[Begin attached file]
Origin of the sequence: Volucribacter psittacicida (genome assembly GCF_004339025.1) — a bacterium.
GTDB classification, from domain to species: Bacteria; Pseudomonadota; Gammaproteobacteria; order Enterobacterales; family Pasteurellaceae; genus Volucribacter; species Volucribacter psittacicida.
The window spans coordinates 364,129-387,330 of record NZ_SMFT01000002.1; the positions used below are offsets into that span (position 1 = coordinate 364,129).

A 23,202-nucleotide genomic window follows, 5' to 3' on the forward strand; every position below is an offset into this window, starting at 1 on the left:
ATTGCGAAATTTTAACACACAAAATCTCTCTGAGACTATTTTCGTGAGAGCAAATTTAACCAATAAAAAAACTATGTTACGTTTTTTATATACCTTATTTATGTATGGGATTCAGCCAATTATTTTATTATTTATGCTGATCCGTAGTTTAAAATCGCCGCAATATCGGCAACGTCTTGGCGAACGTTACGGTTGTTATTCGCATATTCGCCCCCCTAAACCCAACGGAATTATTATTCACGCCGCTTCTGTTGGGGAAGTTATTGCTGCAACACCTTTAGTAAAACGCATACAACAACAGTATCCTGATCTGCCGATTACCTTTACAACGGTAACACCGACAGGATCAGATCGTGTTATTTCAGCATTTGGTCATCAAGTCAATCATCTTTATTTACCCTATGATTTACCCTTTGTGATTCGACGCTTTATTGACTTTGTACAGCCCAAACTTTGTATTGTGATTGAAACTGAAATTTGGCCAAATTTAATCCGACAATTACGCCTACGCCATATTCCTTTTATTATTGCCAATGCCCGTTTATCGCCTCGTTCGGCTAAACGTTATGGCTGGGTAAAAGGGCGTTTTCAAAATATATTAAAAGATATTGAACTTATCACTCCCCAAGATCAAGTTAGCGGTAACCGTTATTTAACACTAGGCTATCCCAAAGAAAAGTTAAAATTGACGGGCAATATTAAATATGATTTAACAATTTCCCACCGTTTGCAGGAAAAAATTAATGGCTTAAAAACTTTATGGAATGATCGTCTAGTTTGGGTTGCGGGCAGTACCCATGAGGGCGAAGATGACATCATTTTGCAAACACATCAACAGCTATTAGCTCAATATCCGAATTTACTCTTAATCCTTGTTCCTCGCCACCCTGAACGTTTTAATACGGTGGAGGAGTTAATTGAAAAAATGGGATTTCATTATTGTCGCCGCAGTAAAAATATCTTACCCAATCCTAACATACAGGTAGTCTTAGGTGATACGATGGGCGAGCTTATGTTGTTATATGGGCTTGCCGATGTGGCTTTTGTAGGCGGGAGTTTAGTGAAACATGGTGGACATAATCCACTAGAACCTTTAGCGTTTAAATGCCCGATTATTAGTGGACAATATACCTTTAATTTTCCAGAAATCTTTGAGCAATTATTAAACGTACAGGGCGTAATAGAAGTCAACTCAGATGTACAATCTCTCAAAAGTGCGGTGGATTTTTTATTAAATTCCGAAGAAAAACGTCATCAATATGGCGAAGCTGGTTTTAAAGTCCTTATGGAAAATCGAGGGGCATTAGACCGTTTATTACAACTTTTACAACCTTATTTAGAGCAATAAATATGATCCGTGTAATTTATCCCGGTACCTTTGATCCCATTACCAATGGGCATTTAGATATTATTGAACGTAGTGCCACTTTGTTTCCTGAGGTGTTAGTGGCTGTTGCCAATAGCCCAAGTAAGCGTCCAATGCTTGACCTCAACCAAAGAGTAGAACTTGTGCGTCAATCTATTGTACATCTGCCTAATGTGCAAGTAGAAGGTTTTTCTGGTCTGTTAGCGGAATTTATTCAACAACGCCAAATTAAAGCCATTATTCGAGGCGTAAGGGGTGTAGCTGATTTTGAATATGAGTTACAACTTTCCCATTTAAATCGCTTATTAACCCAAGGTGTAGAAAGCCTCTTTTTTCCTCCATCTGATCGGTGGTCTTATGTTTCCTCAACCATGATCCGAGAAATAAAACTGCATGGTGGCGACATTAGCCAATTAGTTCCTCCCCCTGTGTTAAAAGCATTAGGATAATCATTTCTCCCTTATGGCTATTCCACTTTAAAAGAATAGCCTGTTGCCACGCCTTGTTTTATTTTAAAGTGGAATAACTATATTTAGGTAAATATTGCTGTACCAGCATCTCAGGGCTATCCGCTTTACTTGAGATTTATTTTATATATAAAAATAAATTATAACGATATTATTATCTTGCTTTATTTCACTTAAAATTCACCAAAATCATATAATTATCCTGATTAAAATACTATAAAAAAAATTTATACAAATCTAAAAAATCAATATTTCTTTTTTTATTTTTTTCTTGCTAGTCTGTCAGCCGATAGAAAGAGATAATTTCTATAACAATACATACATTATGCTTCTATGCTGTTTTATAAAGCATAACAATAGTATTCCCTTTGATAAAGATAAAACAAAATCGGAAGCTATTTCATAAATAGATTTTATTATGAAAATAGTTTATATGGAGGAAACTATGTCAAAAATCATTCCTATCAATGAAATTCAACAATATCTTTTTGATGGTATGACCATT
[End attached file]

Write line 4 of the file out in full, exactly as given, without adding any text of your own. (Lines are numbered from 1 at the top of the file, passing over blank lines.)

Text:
A 23,202-nucleotide genomic window follows, 5' to 3' on the forward strand; every position below is an offset into this window, starting at 1 on the left: